Dr. Ibrahima Soce Fall, Africa emergencies chief for the UN health agency, told reporters in Geneva, an unusually large outbreak in the country has taken 94 lives.
The WHO revealed on Friday, that the number of suspected cases has reached 1 153. International agencies have sent more than one million doses of antibiotics and deployed medical teams to Madagaskar.
Meanwhile the WHO has appointed Zimbabwean dictator Robert Mugabe as a “goodwill ambassador” to address non-communicable diseases globally.
Health services however have totally collapsed under Mugabe’s rule, but dr Tedros Adhanom Ghebreyesus praised Zimbabwe “for its commitment to public health”.
Ghebreyesus, an Ethiopian, claimed Zimbabwe was a country that “places universal health coverage and health promotion at the centre of its policies to provide health care to all”.
US and EU sanctions against Mugabe are still in place, making the move even more surprising.
US-based campaign group Human Rights Watch (HRW) said it was an embarrassment to have Mugabe as ambassador, because his “utter mismanagement of the economy has devastated health services”.
Mugabe and his officials travel abroad for treatment which is paid for by the state. “When you go to Zimbabwean hospitals, they lack the most basic necessities,” a HRW spokesperson said.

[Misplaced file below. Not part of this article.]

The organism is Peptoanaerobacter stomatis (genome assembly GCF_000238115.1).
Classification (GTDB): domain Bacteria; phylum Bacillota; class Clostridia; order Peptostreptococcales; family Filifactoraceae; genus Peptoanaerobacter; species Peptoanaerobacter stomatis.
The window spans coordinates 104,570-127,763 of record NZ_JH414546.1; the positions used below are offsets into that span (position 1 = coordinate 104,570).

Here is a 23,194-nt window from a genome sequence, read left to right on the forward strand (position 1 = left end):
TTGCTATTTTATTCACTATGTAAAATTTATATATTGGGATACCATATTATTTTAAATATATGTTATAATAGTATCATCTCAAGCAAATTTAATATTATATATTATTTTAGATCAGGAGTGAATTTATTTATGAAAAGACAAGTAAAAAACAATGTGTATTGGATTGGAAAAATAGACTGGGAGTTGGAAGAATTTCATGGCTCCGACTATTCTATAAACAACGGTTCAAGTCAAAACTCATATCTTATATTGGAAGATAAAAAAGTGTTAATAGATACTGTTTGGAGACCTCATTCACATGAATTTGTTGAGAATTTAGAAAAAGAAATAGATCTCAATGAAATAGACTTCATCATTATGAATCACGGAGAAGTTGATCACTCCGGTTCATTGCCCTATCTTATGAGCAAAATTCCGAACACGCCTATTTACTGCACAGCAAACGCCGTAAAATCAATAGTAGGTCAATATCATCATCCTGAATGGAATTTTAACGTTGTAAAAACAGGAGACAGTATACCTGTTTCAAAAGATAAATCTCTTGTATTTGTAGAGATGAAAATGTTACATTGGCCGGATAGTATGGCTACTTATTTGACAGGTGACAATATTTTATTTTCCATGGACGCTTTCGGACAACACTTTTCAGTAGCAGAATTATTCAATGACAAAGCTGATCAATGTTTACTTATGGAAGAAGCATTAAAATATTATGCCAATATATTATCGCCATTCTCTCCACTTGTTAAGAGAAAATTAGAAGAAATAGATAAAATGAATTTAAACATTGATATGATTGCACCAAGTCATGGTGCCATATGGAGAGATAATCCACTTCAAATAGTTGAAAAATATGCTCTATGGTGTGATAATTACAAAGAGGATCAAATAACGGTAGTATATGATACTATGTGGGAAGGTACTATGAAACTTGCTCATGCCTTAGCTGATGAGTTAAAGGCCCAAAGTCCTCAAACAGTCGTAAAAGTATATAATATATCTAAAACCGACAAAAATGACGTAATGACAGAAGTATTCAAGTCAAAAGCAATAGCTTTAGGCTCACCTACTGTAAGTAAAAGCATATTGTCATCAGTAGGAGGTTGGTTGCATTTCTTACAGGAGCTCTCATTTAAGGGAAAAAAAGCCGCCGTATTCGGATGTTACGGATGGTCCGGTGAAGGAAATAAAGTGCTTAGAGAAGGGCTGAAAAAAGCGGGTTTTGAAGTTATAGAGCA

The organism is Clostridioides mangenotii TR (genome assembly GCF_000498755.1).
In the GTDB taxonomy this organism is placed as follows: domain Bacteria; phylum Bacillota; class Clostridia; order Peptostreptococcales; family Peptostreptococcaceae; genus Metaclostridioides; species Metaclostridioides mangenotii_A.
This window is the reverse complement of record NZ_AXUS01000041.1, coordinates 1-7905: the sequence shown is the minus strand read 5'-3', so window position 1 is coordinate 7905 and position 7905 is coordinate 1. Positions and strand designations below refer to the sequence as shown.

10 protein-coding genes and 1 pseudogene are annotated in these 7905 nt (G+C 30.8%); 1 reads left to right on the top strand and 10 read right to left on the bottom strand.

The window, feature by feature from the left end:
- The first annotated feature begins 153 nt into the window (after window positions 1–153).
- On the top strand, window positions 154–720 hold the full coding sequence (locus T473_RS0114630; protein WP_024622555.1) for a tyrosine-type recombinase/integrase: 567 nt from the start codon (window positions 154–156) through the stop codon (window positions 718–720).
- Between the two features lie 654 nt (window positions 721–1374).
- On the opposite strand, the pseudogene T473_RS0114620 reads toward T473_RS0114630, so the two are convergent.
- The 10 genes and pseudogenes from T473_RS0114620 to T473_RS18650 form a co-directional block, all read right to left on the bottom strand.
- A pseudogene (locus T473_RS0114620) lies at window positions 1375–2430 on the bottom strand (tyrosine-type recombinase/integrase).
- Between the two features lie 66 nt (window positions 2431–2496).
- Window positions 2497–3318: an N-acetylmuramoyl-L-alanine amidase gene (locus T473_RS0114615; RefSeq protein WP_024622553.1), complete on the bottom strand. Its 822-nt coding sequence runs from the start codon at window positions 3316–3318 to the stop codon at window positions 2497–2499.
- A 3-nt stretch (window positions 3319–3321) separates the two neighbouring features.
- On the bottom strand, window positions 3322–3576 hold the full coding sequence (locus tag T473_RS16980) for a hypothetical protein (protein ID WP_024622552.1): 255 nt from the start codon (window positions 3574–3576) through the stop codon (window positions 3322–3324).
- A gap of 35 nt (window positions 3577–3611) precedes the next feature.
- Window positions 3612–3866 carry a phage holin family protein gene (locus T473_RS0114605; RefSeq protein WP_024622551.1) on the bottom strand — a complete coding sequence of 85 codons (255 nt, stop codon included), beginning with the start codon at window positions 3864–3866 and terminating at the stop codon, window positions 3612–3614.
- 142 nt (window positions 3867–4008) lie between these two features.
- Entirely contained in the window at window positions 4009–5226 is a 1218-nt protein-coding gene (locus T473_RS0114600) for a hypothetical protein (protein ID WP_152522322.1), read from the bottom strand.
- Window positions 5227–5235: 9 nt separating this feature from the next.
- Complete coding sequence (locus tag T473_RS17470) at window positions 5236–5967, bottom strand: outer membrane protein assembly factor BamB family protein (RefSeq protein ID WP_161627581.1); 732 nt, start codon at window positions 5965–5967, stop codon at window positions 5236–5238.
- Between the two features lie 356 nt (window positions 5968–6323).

Reuters reported that Mugabe was in Singapore for medical treatment, in his third such visit this year. Mugabe has racked up more than 200 000 air miles since the start of 2016, and spent $53 million on foreign visits, more than double the initial budget of $23 million, according to government data.
“The Zimbabwe health delivery system is in a shambolic state, it is an insult,” Zimbabwean opposition party spokesman Obert Gutu told AFP. Gutu is a member of the MDC party.
“Mugabe trashed our health delivery system… he allowed our public hospitals to collapse.”
President Mugabe heard about his appointment while attending a conference held by the WHO, a UN agency, on non-communicable diseases (NCDs) in Montevideo, Uruguay.